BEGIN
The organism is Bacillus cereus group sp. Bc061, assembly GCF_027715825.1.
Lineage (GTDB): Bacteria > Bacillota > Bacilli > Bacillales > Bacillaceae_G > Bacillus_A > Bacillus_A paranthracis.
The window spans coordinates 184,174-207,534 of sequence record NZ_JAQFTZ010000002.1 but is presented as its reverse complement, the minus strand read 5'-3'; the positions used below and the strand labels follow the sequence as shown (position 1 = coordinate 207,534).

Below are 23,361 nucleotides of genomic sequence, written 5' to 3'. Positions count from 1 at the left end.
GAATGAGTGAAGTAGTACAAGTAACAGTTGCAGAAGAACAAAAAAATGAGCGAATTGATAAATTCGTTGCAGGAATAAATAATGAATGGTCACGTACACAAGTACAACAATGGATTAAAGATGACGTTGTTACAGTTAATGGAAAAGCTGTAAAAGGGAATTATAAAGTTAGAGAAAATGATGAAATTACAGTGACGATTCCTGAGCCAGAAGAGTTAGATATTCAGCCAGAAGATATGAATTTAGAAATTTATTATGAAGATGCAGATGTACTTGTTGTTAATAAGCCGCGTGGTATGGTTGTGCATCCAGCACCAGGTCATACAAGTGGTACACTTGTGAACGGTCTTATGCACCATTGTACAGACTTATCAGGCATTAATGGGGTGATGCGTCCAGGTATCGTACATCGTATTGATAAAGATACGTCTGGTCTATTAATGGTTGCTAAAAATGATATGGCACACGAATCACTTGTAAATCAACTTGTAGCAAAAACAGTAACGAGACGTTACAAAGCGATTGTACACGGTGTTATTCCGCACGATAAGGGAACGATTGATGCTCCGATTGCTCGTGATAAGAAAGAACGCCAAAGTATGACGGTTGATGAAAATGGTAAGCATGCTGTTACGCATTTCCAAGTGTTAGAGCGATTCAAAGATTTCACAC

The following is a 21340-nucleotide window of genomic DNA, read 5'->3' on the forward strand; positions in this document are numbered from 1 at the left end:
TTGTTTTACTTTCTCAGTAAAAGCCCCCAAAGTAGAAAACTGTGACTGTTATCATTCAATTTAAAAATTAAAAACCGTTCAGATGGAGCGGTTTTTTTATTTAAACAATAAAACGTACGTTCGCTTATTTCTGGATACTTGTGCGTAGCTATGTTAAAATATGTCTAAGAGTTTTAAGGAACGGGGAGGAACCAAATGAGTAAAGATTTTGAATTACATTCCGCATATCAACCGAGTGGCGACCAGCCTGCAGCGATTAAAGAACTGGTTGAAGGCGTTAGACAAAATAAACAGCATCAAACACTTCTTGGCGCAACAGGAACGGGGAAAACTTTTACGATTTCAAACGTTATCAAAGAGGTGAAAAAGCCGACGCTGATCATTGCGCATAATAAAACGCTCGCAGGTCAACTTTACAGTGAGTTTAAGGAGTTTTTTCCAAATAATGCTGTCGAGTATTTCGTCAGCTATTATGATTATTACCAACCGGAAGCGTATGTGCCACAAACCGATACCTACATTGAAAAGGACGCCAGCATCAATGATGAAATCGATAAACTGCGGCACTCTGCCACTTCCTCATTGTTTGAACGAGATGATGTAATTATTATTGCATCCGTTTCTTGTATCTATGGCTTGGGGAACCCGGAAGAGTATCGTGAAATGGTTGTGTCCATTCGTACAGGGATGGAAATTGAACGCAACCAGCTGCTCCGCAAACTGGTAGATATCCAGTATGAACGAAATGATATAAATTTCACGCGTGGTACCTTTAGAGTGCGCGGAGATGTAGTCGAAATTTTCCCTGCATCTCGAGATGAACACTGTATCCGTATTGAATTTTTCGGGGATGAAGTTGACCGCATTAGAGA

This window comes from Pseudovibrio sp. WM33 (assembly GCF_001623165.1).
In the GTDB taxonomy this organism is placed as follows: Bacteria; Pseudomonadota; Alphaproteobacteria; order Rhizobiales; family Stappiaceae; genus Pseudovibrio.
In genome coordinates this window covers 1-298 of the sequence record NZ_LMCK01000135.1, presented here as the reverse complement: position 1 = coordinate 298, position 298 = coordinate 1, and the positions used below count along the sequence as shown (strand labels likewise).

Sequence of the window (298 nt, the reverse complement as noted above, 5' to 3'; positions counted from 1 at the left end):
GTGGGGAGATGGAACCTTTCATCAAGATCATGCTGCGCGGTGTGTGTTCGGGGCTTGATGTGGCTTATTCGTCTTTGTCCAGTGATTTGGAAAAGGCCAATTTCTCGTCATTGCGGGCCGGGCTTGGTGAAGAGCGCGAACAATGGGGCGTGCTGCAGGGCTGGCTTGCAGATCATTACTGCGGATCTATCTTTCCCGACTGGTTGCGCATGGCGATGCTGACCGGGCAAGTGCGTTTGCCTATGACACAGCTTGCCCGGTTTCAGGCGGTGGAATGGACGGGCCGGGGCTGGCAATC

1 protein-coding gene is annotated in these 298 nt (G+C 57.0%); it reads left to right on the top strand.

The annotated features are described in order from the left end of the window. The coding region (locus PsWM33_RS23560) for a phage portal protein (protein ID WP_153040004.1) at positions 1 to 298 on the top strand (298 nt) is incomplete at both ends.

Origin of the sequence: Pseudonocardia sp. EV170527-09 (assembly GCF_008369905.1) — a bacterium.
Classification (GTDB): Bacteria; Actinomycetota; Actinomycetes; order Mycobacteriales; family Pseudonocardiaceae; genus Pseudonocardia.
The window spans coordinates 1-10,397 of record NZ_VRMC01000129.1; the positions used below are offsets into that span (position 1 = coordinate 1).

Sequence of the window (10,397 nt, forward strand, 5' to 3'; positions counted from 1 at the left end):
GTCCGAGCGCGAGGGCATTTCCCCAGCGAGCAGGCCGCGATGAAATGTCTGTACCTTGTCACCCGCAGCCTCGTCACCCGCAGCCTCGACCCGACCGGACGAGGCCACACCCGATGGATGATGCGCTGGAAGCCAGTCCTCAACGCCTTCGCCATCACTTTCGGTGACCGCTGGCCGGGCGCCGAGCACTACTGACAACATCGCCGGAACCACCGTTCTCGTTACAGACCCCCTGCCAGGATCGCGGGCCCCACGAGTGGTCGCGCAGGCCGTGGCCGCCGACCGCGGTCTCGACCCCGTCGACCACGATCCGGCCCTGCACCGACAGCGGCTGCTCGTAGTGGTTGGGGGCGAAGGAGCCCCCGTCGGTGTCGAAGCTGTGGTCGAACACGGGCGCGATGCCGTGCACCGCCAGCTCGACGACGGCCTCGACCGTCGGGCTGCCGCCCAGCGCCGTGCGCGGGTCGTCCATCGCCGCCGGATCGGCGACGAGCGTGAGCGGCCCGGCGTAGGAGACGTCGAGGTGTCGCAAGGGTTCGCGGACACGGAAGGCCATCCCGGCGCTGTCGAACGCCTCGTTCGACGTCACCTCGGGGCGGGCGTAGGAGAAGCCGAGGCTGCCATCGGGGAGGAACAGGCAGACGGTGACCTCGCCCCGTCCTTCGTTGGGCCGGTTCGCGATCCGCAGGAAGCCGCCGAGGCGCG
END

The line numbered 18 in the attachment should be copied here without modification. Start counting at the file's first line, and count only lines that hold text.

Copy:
Sequence of the window (10,397 nt, forward strand, 5' to 3'; positions counted from 1 at the left end):